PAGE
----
• "America science continues to give us miraculous developments in electronics, jets, rockets, chemistry, which are opening broad new fields of opportunity. We stand at the very beginning of the new atomic world."4
  • "It all adds up to a ... $500,000,000,0005 OPPORTUNITY RIGHT NOW...because this staggering sum should be spent immediately just to meet current actual needs."

Man, in just 24 pages, I think they used the world "billions" more than Carl Sagan.

Below is another pair of pages from "The Future of America" booklet. An interesting note (but certainly not a surprise) is that all 33 people pictured in the booklet are caucasian. And, even with that, none of the caucasians have the slightest touch of ethnicity to them. (The good news is that, by 1971, McCann Erickson had properly recognized how to exploit the power of feel-good multiculturalism in advertising, as that was when the advertising agency introduced Coca-Cola's "I'd Like to Teach the World to Sing (In Perfect Harmony)" hilltop commercial to the masses.)

1. McCann Erickson, now McCann Worldgroup, was formed in 1930 by the merger of advertising companies run by Alfred Erickson and Harry McCann. Among its other advertising campaigns: MasterCard's "There are some things money can't buy. For everything else, there's MasterCard" and the Rice-a-Roni jingle.
2. I was wincing as I typed that excerpt. And not just because I'm in agreement with some of James Howard Kunstler's writings.
3. Are we sensing a trend?
4. Here's a week's worth of sobering reading: Lists of nuclear disasters and radioactive incidents. Or, if you read just one, check out "Nuclear and radiation accidents."
5. That's $500 billion, if you don't wish to count the zeroes.

Tuesday, March 29, 2011

An old receipt from F.W. Behler

Here's an old receipt that I acquired recently at the fabulous York Emporium.

The receipt is written out to Mr. R. Wm. Ziegler in account with F.W. Behler, a business in York, Pennsylvania. It is dated December 7, 1907.1 Mr. Ziegler acquired one enameled sink for $13.00 and one spigot for $1.25, for a total bill of $14.25.2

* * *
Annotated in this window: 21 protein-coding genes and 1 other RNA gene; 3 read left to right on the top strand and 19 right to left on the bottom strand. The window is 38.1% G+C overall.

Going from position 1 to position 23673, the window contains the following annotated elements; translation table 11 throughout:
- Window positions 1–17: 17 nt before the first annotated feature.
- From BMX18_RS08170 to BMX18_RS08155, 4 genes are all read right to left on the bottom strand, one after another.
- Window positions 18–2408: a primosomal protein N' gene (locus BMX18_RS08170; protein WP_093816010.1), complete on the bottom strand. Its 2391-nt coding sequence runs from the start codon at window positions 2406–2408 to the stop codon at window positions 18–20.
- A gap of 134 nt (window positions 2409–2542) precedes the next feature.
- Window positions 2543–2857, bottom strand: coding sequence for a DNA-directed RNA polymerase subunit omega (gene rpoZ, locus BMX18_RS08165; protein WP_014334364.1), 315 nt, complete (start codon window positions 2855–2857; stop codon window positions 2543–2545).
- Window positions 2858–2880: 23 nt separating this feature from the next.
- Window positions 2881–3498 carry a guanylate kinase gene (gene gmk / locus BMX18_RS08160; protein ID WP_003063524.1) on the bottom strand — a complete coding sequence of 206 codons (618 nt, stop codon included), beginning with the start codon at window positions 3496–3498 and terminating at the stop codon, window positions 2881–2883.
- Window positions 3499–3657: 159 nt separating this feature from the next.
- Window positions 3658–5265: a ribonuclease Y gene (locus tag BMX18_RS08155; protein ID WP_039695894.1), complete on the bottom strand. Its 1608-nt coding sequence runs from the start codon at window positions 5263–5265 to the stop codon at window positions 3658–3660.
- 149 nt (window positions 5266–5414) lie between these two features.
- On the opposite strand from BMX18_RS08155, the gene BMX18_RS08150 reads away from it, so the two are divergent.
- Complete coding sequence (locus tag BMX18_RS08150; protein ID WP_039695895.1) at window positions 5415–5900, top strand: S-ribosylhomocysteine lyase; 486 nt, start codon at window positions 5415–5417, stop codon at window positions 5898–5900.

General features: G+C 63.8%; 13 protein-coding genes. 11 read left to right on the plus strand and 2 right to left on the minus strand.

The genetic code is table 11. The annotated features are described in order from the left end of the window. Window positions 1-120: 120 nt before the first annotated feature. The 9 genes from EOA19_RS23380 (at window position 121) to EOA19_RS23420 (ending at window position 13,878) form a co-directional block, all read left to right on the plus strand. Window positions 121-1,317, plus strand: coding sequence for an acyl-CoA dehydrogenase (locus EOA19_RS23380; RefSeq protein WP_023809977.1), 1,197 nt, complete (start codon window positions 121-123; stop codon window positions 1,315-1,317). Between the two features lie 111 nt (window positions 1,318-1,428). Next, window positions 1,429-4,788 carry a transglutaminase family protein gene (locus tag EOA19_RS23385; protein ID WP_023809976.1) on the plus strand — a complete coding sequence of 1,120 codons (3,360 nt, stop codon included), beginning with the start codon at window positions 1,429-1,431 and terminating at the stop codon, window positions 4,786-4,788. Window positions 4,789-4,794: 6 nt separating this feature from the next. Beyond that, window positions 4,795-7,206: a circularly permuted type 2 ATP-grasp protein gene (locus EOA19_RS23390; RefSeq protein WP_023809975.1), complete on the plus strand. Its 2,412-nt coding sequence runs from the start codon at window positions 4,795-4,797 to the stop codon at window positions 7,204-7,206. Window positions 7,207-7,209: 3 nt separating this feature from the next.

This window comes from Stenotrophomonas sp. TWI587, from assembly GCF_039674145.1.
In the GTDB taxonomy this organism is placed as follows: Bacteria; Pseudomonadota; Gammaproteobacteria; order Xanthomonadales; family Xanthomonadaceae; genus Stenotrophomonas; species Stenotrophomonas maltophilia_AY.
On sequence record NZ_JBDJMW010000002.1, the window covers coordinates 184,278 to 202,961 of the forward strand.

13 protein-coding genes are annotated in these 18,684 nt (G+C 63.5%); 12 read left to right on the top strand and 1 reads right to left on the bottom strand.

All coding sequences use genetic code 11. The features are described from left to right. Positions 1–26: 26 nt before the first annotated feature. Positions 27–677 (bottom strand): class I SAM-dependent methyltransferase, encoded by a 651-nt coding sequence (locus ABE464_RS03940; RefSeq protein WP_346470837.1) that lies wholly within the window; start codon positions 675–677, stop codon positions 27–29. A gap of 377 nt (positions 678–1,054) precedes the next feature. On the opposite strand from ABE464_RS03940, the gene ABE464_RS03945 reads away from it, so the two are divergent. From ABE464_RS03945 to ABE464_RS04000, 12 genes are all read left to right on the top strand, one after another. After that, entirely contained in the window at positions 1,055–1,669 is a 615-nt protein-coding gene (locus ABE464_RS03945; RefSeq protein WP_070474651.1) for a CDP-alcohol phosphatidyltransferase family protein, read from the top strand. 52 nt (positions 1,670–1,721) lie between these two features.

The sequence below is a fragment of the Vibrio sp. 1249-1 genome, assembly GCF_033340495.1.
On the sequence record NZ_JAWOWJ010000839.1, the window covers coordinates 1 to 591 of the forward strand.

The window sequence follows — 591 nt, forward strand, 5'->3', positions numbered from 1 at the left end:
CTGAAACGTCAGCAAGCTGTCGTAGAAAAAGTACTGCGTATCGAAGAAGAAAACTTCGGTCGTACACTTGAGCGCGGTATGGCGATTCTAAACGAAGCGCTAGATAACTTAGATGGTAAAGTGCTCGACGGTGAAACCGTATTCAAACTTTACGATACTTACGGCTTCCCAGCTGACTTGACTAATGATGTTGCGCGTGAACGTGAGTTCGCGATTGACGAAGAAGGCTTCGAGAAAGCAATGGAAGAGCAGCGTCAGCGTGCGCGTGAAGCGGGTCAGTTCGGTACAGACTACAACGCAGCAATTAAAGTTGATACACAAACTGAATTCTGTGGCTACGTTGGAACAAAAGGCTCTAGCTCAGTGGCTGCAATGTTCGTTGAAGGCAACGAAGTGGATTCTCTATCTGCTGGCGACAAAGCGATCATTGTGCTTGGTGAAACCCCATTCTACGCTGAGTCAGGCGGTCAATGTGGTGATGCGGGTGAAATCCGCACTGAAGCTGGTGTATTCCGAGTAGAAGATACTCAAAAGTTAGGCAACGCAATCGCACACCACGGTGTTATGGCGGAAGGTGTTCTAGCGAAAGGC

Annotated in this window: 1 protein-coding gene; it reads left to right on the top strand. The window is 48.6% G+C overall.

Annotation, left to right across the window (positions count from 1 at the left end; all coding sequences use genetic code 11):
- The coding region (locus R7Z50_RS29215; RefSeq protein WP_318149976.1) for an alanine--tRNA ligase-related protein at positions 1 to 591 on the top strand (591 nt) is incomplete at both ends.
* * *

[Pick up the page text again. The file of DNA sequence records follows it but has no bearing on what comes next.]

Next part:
F.W. Behler, which was founded in 1900, is still going strong in York County. It even has a Facebook page.

The 1907 receipt states that company was a "Plumber and Gas Fitter, Tin and Sheet Iron Worker." Roofing and spouting were specialties, and it was a dealer in ranges and furnaces. Today, F.W. Behler advertises itself as offering "full sales & service for plumbing, heating, air conditioning & solar."

In 1907, F.W. Behler had its office at 533 West Princess Street in York and its shop at the rear of 473 West Market Street -- where it's still located today.

Here is some additional background on F.W. Behler excerpted from a 2000 article published by the York Daily Record/York Sunday News:3
Founded in 1900, it was established in Jefferson by Franklin Washington Behler. In 1906, Behler and his wife bought their dream home in York and relocated the business. It has been there ever since. Franklin Behler eventually passed the business to his son, Herb Behler Sr. After World War II, Franklin Behler's grandsons, Herb and Scott Behler, entered the family business. They ran the business from 1950 until 1985, when they retired. David Yates bought the business from the brothers in 1985 and has been in control ever since.
And what of the man who paid $14.25 for a sink and spigot 103 years ago? A little research found a couple of items that could refer to him:

1. The January 1896 issue of the American Journal of Pharmacy lists "R. Wm. Ziegler" as the "preceptor" (teacher or mentor) of Paul Herbert Gross of York, who was a member of the senior class that year at the Philadelphia College of Pharmacy.

2. In 1906 or 1907, "R. Wm. Ziegler" signed a petition asking the Pennsylvania legislature that proper resolutions be passed recognizing the service of the York Rifle Company.

And, with that, I hope we can say that today's entry has everything AND the kitchen sink.

April 11 addendum
Read more about F.W. Behler's history, straight from current owner David Yates, in this post.

1. One day before, December 6, 1907, was the date of the Monongah (West Virginia) mine disaster, an explosion that claimed the lives of at least 362 workers (including children) and is the worst mining disaster in American history.
2. Today, a low-end, drop-in sink might cost as little as $50, while a sink that's top-of-the-line could cost as much as $1,200.
3. Where I have worked as an editor since October 2000.

Monday, March 28, 2011

He, She, Me and a Couple in England

So I was leafing through my prized copy of "He-She Jewelry", which I purchased a while back with actual money1 that could hypothetically have been used to pay off credit-card debt.

I decided it was time to blog about this 16-page, full-color jewelry catalog, which was published by Craft Course Publishers in 1976, was written by Keith Fellows and contains the following fantastic disclaimer: "Due to variations in materials and differing climatic conditions, Craft Course Publishers cannot be responsible for untoward results."